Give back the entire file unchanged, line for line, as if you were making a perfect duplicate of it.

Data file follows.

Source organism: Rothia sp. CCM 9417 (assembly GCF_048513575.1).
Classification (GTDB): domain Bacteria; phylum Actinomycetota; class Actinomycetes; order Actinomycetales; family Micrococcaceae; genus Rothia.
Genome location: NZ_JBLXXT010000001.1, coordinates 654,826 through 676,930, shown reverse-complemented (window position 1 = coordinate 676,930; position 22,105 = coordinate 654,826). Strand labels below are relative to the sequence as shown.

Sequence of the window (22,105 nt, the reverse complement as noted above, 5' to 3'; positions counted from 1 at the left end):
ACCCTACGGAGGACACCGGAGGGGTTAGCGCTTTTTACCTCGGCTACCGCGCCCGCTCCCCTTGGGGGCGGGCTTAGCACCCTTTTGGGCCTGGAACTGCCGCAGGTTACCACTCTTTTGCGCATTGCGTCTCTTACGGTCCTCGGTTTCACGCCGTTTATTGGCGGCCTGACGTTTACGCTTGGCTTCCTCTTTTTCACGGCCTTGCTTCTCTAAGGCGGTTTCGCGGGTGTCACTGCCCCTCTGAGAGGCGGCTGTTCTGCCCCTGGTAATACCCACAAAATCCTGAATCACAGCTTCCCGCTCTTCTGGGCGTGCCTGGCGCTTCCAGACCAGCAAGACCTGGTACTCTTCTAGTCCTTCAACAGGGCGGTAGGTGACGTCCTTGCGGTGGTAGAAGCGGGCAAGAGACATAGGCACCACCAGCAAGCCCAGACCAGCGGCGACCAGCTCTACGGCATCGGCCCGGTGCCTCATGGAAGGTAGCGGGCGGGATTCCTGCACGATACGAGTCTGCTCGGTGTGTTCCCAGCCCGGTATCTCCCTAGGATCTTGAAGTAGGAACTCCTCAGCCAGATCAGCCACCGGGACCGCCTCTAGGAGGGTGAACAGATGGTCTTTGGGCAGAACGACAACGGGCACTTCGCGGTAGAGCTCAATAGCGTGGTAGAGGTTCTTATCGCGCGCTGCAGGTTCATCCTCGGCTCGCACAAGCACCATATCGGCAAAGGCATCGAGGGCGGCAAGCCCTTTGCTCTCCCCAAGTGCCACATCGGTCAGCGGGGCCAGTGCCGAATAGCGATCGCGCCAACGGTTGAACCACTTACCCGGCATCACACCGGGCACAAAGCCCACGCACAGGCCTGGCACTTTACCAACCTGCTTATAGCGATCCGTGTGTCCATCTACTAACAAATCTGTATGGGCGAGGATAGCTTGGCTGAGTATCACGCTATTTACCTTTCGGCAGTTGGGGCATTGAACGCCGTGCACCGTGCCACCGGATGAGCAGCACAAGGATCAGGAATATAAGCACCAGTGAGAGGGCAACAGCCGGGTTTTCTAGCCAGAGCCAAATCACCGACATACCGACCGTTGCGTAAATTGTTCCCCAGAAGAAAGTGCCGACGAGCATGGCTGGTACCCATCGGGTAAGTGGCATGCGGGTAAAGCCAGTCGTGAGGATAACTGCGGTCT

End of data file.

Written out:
Source organism: Rothia sp. CCM 9417 (assembly GCF_048513575.1).
Classification (GTDB): domain Bacteria; phylum Actinomycetota; class Actinomycetes; order Actinomycetales; family Micrococcaceae; genus Rothia.
Genome location: NZ_JBLXXT010000001.1, coordinates 654,826 through 676,930, shown reverse-complemented (window position 1 = coordinate 676,930; position 22,105 = coordinate 654,826). Strand labels below are relative to the sequence as shown.

Sequence of the window (22,105 nt, the reverse complement as noted above, 5' to 3'; positions counted from 1 at the left end):
ACCCTACGGAGGACACCGGAGGGGTTAGCGCTTTTTACCTCGGCTACCGCGCCCGCTCCCCTTGGGGGCGGGCTTAGCACCCTTTTGGGCCTGGAACTGCCGCAGGTTACCACTCTTTTGCGCATTGCGTCTCTTACGGTCCTCGGTTTCACGCCGTTTATTGGCGGCCTGACGTTTACGCTTGGCTTCCTCTTTTTCACGGCCTTGCTTCTCTAAGGCGGTTTCGCGGGTGTCACTGCCCCTCTGAGAGGCGGCTGTTCTGCCCCTGGTAATACCCACAAAATCCTGAATCACAGCTTCCCGCTCTTCTGGGCGTGCCTGGCGCTTCCAGACCAGCAAGACCTGGTACTCTTCTAGTCCTTCAACAGGGCGGTAGGTGACGTCCTTGCGGTGGTAGAAGCGGGCAAGAGACATAGGCACCACCAGCAAGCCCAGACCAGCGGCGACCAGCTCTACGGCATCGGCCCGGTGCCTCATGGAAGGTAGCGGGCGGGATTCCTGCACGATACGAGTCTGCTCGGTGTGTTCCCAGCCCGGTATCTCCCTAGGATCTTGAAGTAGGAACTCCTCAGCCAGATCAGCCACCGGGACCGCCTCTAGGAGGGTGAACAGATGGTCTTTGGGCAGAACGACAACGGGCACTTCGCGGTAGAGCTCAATAGCGTGGTAGAGGTTCTTATCGCGCGCTGCAGGTTCATCCTCGGCTCGCACAAGCACCATATCGGCAAAGGCATCGAGGGCGGCAAGCCCTTTGCTCTCCCCAAGTGCCACATCGGTCAGCGGGGCCAGTGCCGAATAGCGATCGCGCCAACGGTTGAACCACTTACCCGGCATCACACCGGGCACAAAGCCCACGCACAGGCCTGGCACTTTACCAACCTGCTTATAGCGATCCGTGTGTCCATCTACTAACAAATCTGTATGGGCGAGGATAGCTTGGCTGAGTATCACGCTATTTACCTTTCGGCAGTTGGGGCATTGAACGCCGTGCACCGTGCCACCGGATGAGCAGCACAAGGATCAGGAATATAAGCACCAGTGAGAGGGCAACAGCCGGGTTTTCTAGCCAGAGCCAAATCACCGACATACCGACCGTTGCGTAAATTGTTCCCCAGAAGAAAGTGCCGACGAGCATGGCTGGTACCCATCGGGTAAGTGGCATGCGGGTAAAGCCAGTCGTGAGGATAACTGCGGTCT